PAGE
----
The “Reviews in Engineering Geology” series was expanded in 1997 to include “Engineering Geology Case Histories”, 11 volumes of which were published by the Geological Society of America from 1957 to 1978. Beginning with Volume IX, the “Reviews in Engineering Geology” include both reviews and case histories.
Table 1 – Papers
|BAEHR||Potable water well design for Humanitarian Civic Action well drilling missions||Hydrogeology|
|CAMERON||Clandestine Tunnel-4, northern Punchbowl, Korean Demilitarized Zone||Geology, Korea|
|CAMERON||Dearly bought ridges, steep access valleys, and staging grounds: The military geology of the eastern DMZ, central Korean Peninsula||Geology, Korea|
|CORWIN||Engineer intelligence and the Pacific geologic mapping program||Geology, USGS, Pacific|
|DE GOES &
|Selected military geology programs in the Arctic, 1950 – 1970||Geology, Arctic|
|Role of geology in assessing vulnerability of underground fortifications to conventional weapons attack||Geology, engineering geology|
|EHLEN||A proposed method for characterizing fracture patterns in denied areas||Geology, tectonics|
|GUTH||Military geology in war and peace: An introduction||Introduction|
|Military geology should be upgraded as the U.S. Army stands
|JENS & STEVENS||Geology education in the U.S. Army||Geology, education|
|Geology and military operations, 1800 – 1960: An overview||Geology, history|
|KNOWLES & WEDGE||Military geology and the Gulf War||Geology, Gulf|
|KNOWLES||Military geology in support of nation assistance exercises in Central and South America||Geology, America|
|KRINSLEY||Location of sites for airstrips in North Greenland||Geology, Greenland|
|LEITH & MATZKO||Recent activities in military geology at the U.S. Geological Survey||Geology, USGS|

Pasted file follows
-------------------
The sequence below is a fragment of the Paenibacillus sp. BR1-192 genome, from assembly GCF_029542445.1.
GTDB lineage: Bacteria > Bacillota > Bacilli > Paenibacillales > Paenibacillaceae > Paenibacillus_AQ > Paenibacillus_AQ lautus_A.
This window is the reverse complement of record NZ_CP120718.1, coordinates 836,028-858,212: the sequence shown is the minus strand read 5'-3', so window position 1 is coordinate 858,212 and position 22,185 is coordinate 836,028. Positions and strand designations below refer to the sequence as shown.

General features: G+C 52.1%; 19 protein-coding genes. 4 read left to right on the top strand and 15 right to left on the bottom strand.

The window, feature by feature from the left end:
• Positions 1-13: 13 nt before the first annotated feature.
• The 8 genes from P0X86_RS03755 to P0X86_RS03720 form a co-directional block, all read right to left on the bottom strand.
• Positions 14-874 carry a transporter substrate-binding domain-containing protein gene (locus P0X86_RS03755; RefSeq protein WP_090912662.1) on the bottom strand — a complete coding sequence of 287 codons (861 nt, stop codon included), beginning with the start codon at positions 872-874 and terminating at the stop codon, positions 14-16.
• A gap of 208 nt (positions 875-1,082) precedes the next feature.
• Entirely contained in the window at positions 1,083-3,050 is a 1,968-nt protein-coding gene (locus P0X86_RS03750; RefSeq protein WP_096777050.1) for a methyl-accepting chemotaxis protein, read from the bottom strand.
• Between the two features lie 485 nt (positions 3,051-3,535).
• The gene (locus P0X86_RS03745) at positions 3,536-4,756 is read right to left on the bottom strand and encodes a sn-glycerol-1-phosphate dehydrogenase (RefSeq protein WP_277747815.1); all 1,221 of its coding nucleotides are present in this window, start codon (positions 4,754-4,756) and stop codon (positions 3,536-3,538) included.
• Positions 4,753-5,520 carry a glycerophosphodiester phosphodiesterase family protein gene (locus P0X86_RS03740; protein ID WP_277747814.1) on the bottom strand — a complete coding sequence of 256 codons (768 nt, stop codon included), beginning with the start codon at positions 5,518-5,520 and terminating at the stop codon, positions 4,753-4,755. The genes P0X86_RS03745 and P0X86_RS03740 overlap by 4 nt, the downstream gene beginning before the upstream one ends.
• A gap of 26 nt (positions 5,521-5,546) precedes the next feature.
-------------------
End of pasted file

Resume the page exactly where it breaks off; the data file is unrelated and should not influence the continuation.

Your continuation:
|NATHANAIL||Hydrogeological assessments of United Nations bases in Bosnia Herzegovina||Hydrogeology, Bosnia|
|NEAL||Playas and military operations||Trafficability, desert|
|NEAL||Swords into plowshares: Military geology and national security projects||Geology, National Security|
|PITTMANN||American geologists at war: World War I||Geology, WWI|
|RINKER||Remote sensing, terrain analysis, and military operations||Geology, Remote Sensing|
|ROSE & PAREYN||British applications of military geology for ´Operation Overlord` and the battle in Normandy, France, 1944||Geology, WWII|
|British military geologists through war and peace in the 19th and 20th centuries||Geology, UK|
|ROSENBAUM||Background and recent applications of military geology in the British armed forces||Geology, British Forces|
|TERMAN||Military Geology Branch of the U.S. Geological Survey from 1945 to 1972||Geology, Cold War|
|TERMAN||Military Geology Unit of the U.S. Geological Survey during World War II||Geology, WWII|
Location: Seattle, USA
Dates: 26 October 1994
Sponsoring Organisation: Annual Meeting of the Geological Society of America
Advisory Board: Guth, Underwood
Presenters on Programme: 27
Number of Registrants: unknown
Pre-conference Field Trip: None
Mid-conference Field Trips: None
Post-conference Field Trip: None
Proceedings Volume: Underwood, J.R. Jr., Guth, P.L. 1998. Military Geology in War and Peace. Reviews in Engineering Geology, Geological Society of America, Vol 13.